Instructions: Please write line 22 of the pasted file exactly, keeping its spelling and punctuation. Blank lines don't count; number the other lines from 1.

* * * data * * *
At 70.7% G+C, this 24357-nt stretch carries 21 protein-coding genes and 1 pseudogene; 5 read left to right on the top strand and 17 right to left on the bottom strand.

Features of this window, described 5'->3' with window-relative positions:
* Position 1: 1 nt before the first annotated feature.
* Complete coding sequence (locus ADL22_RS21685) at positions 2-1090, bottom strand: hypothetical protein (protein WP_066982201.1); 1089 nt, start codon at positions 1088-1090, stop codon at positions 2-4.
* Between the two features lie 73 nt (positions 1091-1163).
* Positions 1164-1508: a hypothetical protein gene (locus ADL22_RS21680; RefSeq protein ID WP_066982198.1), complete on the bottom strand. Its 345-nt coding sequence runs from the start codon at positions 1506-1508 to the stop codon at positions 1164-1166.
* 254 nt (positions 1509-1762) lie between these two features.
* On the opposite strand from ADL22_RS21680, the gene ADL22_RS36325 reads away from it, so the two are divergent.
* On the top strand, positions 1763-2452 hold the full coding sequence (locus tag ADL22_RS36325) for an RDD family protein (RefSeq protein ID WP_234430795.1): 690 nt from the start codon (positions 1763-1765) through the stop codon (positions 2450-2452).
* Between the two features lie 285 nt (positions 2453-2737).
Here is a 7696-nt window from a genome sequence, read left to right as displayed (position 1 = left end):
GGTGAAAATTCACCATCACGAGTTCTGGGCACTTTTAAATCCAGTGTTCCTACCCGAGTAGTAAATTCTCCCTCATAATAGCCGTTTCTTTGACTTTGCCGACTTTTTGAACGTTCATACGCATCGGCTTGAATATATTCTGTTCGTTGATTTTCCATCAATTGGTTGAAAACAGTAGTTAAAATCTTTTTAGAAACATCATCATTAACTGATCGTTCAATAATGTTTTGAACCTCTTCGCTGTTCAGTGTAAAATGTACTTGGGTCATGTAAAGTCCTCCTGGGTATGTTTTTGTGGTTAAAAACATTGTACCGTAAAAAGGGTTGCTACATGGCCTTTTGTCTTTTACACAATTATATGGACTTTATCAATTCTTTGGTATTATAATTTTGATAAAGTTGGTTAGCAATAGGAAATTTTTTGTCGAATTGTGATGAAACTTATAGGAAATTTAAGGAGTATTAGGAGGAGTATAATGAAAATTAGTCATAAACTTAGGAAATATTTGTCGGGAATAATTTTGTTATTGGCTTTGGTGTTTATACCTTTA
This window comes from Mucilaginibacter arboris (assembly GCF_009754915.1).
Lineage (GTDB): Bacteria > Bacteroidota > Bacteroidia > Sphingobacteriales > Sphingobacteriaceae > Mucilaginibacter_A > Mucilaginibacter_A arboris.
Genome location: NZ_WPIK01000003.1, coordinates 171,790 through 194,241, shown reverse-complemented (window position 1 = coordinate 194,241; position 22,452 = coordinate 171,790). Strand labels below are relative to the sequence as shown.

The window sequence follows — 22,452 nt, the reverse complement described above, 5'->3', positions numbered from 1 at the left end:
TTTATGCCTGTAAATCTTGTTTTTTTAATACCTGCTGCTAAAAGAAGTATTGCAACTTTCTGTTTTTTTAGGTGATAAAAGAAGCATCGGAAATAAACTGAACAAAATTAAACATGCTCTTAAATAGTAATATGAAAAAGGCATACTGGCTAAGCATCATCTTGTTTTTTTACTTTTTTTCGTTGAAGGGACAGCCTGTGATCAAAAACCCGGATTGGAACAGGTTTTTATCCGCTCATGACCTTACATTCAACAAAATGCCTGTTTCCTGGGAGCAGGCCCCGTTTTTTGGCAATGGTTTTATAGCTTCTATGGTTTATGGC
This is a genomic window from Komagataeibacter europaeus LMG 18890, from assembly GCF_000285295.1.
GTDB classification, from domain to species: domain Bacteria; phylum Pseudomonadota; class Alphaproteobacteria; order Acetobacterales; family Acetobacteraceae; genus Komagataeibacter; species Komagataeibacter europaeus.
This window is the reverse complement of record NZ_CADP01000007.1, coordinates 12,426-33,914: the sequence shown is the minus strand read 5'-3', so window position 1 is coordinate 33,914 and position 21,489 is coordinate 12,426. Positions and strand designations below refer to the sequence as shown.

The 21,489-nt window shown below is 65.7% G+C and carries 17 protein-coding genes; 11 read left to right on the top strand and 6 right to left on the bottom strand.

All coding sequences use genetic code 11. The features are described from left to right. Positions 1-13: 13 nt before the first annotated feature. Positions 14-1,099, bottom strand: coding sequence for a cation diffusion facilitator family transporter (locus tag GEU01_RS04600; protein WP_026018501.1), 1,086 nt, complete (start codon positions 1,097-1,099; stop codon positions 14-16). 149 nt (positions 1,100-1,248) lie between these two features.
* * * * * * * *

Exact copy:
All coding sequences use genetic code 11. The features are described from left to right. Positions 1-13: 13 nt before the first annotated feature. Positions 14-1,099, bottom strand: coding sequence for a cation diffusion facilitator family transporter (locus tag GEU01_RS04600; protein WP_026018501.1), 1,086 nt, complete (start codon positions 1,097-1,099; stop codon positions 14-16). 149 nt (positions 1,100-1,248) lie between these two features.